AfDB, GEF Workshop on Resource Mobilisation
April 15, 2011 - The African Development Bank (AfDB) and the Global Environment Facility (GEF) this week held a two-day strategy meeting at the Bank headquarters in Tunis to discuss new programming opportunities in Africa including programmatic approaches to the challenges of Lake Chad Basin.
Participants engaged operational staff and task managers on how to improve accessibility to GEF environment funds through AfDB investments in client countries. The GEF Secretariat was represented by Sekou Toure, Advisor to the GEF CEO, and Mohamed Bakarr, Coordinator of the Land Degradation Focal Area.
Toure called on AfDB operational staff to “take advantage of substantial GEF grants and concessionary funding that is available to cover agreed incremental costs associated with transforming national or regional projects and programs into agreed global environmental benefits.”
As a GEF Agency, the AfDB has the opportunity to leverage its investment portfolio as a means of supporting countries who seek to implement the Conventions for the GEF serves as financial mechanism.
Toure noted that GEF holds a strong comparative advantage among international financial institutions given its robust results based management system,and retooled project cycle that should easily meet the expectations of the Bank’s operational sectors.
He added that using GEF resources would also enhance AfDB’s reputation at the corporate level given GEF’s reputation to encourage country–driven programming.
Both Toure and Bakarr made presentations on GEF-5 reforms and strategies under different focal areas: biodiversity, climate change, land degradation, ozone depleting substances, persistent organic pollutants and international waters. The presentations also included specific examples of approved projects to demonstrate the principles and practices of GEF operations, such as country-ownership, incremental reasoning, cost-effectiveness, and sustainability.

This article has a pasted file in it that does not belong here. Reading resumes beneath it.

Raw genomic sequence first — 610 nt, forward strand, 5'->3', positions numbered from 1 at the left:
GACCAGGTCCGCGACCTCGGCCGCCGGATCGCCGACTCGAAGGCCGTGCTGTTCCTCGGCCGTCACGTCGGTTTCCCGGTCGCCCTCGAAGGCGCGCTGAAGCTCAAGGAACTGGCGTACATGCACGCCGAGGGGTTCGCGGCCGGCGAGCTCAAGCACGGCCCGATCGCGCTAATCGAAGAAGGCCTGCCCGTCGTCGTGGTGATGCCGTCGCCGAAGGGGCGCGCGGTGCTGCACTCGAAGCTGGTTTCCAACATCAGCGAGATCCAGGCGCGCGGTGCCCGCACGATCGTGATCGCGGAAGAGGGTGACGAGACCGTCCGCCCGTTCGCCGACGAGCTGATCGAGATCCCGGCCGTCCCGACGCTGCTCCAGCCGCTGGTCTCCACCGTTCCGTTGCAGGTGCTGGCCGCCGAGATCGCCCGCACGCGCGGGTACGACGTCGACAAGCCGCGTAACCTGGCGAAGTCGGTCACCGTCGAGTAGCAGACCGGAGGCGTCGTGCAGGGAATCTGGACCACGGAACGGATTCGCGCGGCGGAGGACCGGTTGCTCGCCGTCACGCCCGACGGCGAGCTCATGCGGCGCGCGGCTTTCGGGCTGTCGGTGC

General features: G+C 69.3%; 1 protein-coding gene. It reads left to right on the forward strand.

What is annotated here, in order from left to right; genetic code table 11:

In her presentation, GEF-AfDB coordinator, Siham Mohamed-Ahmed, commented that the Bank has in factincreased its pipeline of projects in climate change, biodiversity, land conservation, and water management, among others, over the years, adding that on average, it was able to attract five US dollars for each one dollar GEF grant resource in co-financing.
Mohamed-Ahmed noted the current eight AfDB-approved projects estimated at USD $26 million would attract anothert USD 159 million in additional financing.
She also stressed that the AfDB has an achievable comparative advantage to mobilize a good share of this funding, particularly its capacity to work in the GEF focal areas, its field presence in most countries. In particular, this will be useful given that sustainable development is now considered a core cross-cutting issue for the Bank.
The workshop was opened by the Energy, Environment and Climate Change Department Director, Hela Cheikhrouhou, and chaired by the Environment and Climate Change Manager, Kurt Lonsway. The second day was devoted mainly to a “projects clinic” and one-on-one discussions between the GEF delegates and AfDB operational staff and task managers from the energy, transport, water, private sector, agriculture and health sectors.